To make the best chicken Parm sandwich, just start with the best chicken Parmesan. Our version uses a buttermilk brine for extra juiciness and flavor. We take the leftovers and pack them into a full-sized loaf of toasted ciabatta, adding some extra sauce and cheese to keep the bread moist before cutting it up into single serving slices. This is a chicken Parm sandwich so good it's almost worth making the chicken Parm fresh just for the sandwich.
'Chicken' on Serious Eats
This pot of noodles with roast chicken, peas, and onions can be made ahead and taken to work. Just add boiling water, seal it up for three minutes, add the contents of the fresh herb packet, and you've got a hot lunch ready.
Even at its worst, classic Italian-American chicken parmesan is pretty darn good. So how do you go about perfecting it? Our recipe has a buttermilk-based brine for maximum juiciness and tenderness. Tons of Parmesan cheese in our breading—along with a small drizzle of buttermilk— improves its flavor and texture. Our sauce is a slow-cooked, rich red sauce, and a mixture of fresh mozzarella and real Parmigiano-Reggiano top it off.
Think of the best chicken soup you've had: steaming hot, rich, comforting, and soul-satisfying to the core. Now add to that the complex fragrance of fresh Thai herbs like lemongrass, galangal, a sweet shallots. And wait, we're not done yet! To that base, add a big fat pinch of warm Northern Thai spices and you're starting to get an idea of what yum jin gai is all about.
Has finding uses for leftover fried chicken ever really been much of a problem? Eat it cold while standing in front of the open refrigerator as you ponder the effort it would take to make a sandwich with it, right? But if you are able to make it past that very satisfying immobility, you should try this recipe from Lee Brian Schrager's Fried & True: More than 50 Recipes for America's Best Fried Chicken and Sides. For his chicken salad, Georgia chef Hugh Acheson mixes chilled, diced fried chicken with mayonnaise, shallots, celery and refreshing herbs, then spikes it with crushed red pepper and hot sauce.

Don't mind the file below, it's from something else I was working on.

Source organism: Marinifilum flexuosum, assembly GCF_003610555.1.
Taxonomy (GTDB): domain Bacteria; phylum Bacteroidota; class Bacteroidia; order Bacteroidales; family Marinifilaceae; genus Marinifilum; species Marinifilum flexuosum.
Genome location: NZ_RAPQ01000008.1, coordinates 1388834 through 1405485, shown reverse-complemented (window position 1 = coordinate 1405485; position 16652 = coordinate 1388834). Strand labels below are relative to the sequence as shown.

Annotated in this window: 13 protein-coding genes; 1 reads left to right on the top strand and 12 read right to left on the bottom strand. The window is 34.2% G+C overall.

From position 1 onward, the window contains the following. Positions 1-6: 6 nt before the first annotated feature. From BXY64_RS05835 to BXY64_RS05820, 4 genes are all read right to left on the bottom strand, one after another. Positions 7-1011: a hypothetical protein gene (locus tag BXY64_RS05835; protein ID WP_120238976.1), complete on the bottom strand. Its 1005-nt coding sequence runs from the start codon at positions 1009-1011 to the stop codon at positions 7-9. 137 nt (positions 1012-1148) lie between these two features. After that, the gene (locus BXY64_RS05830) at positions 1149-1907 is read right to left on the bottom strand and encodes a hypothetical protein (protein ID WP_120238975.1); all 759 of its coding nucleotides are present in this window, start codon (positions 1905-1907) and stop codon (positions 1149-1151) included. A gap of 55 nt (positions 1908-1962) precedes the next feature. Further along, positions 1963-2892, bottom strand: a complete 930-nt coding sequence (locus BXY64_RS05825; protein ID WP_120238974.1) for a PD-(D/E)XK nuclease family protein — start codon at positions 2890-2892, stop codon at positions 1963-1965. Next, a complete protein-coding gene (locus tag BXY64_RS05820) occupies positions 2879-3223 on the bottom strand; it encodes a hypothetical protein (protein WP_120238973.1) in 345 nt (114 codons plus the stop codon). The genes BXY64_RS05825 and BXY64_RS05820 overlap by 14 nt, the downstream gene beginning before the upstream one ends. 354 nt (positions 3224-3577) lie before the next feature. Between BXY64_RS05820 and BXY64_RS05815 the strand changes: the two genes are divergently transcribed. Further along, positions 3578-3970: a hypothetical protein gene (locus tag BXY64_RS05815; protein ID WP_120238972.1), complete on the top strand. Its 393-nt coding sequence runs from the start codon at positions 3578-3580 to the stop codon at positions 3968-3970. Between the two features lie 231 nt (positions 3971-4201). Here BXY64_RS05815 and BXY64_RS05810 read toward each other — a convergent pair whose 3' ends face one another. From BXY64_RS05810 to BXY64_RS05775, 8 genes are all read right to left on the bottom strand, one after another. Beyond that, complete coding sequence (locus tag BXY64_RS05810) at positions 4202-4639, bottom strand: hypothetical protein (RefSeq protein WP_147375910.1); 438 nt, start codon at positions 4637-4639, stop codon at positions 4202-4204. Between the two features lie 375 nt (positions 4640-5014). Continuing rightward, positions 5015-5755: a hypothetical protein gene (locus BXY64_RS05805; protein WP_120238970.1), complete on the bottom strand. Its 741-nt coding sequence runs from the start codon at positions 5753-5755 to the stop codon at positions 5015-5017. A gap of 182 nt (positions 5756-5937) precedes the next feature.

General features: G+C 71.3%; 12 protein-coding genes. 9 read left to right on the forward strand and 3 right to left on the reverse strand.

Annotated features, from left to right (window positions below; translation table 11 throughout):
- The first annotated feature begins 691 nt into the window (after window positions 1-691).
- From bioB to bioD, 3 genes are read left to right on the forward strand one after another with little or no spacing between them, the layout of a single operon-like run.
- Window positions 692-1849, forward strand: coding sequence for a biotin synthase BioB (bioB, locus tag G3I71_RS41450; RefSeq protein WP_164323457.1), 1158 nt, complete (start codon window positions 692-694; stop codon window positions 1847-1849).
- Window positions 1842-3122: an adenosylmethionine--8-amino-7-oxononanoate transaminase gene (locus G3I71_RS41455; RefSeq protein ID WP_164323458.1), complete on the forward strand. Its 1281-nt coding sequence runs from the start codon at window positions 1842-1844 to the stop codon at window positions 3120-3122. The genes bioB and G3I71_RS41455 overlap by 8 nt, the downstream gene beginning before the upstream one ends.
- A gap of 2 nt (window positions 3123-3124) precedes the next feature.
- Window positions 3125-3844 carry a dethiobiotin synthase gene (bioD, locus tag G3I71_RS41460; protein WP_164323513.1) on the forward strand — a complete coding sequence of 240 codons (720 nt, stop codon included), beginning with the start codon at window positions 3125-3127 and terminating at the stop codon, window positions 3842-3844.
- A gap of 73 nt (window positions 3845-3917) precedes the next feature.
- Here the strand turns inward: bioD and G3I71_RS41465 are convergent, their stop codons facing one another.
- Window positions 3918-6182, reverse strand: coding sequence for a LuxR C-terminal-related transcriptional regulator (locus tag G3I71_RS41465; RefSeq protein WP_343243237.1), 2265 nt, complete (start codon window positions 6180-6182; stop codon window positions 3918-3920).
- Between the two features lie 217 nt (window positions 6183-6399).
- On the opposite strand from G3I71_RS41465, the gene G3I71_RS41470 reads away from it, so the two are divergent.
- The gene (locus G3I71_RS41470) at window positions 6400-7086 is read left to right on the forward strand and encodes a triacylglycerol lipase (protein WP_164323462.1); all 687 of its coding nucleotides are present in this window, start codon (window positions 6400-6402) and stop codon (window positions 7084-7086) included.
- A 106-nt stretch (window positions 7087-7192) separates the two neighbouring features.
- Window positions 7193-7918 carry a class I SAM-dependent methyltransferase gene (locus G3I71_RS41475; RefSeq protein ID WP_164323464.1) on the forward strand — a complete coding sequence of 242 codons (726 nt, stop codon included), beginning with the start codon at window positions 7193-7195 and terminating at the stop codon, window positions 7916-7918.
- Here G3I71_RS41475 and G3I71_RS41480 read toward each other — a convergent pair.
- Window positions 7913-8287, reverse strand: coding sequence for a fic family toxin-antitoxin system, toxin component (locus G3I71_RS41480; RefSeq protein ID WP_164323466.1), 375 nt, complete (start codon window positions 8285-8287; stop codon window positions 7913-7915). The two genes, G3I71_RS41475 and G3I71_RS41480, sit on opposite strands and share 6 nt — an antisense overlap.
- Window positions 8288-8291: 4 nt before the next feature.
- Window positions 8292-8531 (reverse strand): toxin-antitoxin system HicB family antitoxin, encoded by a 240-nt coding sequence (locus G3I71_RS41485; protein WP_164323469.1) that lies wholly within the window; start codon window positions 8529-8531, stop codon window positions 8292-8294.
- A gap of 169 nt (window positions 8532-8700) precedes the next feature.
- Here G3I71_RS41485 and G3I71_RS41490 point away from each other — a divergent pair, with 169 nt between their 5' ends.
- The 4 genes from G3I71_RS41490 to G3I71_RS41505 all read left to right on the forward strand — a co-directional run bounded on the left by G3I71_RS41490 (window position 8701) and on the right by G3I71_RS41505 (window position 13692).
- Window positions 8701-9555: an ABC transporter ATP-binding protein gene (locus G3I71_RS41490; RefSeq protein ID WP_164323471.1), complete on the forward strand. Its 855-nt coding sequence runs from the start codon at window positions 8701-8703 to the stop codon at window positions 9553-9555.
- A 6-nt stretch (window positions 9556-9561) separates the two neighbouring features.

Charles Phan serves Southern fried chicken with an Asian twist at his New Orleans-themed whiskey bar in San Fran. He shares the turmeric and coriander-spiked recipe in Lee Brian Schrager's Fried & True: More than 50 Recipes for America's Best Fried Chicken and Sides,. But the real star of this recipe is the phenomenal, tangy sriracha butter that tops the meal.
Wylie Dufresne, celebrated mad-scientist chef of NYC's WD-50, has a thing for Popeyes fried chicken. So for Lee Brian Schrager's cookbook, Fried & True: More than 50 Recipes for America's Best Fried Chicken and Sides, Dufresne was given a mission: recreate their golden tenders and buttery, soft biscuits. Unsurprisingly, he rose to the challenge.
Though they're a dim sum classic, braised chicken feet (A.K.A. phoenix claws) can be a challenge for those unused to eating them. It takes a little while to get used to the plump claws sticking out of a little bowl, and a bit of work to get at the meat in between the tiny bones, but the flavor-packed rewards are well worth the mental and physical effort.